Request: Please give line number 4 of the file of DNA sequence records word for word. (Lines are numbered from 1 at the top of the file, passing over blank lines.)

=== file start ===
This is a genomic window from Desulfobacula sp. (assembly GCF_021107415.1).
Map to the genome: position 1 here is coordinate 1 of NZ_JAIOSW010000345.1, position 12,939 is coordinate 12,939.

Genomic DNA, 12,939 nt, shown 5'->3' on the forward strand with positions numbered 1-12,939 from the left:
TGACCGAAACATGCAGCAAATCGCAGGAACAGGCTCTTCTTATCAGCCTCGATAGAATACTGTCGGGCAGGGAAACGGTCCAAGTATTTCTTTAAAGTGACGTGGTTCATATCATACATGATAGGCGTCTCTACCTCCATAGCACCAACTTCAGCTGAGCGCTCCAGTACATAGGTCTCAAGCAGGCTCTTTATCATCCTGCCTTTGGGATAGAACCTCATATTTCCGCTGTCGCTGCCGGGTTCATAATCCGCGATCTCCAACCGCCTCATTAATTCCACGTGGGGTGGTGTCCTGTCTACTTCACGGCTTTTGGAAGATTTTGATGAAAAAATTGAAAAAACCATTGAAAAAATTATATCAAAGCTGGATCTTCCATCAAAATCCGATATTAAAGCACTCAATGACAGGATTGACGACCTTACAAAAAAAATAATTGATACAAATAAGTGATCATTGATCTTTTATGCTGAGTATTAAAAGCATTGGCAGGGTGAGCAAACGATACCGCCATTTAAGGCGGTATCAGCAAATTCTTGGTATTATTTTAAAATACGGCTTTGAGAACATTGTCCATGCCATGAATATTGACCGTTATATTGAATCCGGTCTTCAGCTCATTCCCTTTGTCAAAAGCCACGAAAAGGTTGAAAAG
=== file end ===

TGACCGAAACATGCAGCAAATCGCAGGAACAGGCTCTTCTTATCAGCCTCGATAGAATACTGTCGGGCAGGGAAACGGTCCAAGTATTTCTTTAAAGTGACGTGGTTCATATCATACATGATAGGCGTCTCTACCTCCATAGCACCAACTTCAGCTGAGCGCTCCAGTACATAGGTCTCAAGCAGGCTCTTTATCATCCTGCCTTTGGGATAGAACCTCATATTTCCGCTGTCGCTGCCGGGTTCATAATCCGCGATCTCCAACCGCCTCATTAATTCCACGTGGGGTGGTGTCCTGTCTACTTCACGGCTTTTGGAAGATTTTGATGAAAAAATTGAAAAAACCATTGAAAAAATTATATCAAAGCTGGATCTTCCATCAAAATCCGATATTAAAGCACTCAATGACAGGATTGACGACCTTACAAAAAAAATAATTGATACAAATAAGTGATCATTGATCTTTTATGCTGAGTATTAAAAGCATTGGCAGGGTGAGCAAACGATACCGCCATTTAAGGCGGTATCAGCAAATTCTTGGTATTATTTTAAAATACGGCTTTGAGAACATTGTCCATGCCATGAATATTGACCGTTATATTGAATCCGGTCTTCAGCTCATTCCCTTTGTCAAAAGCCACGAAAAGGTTGAAAAG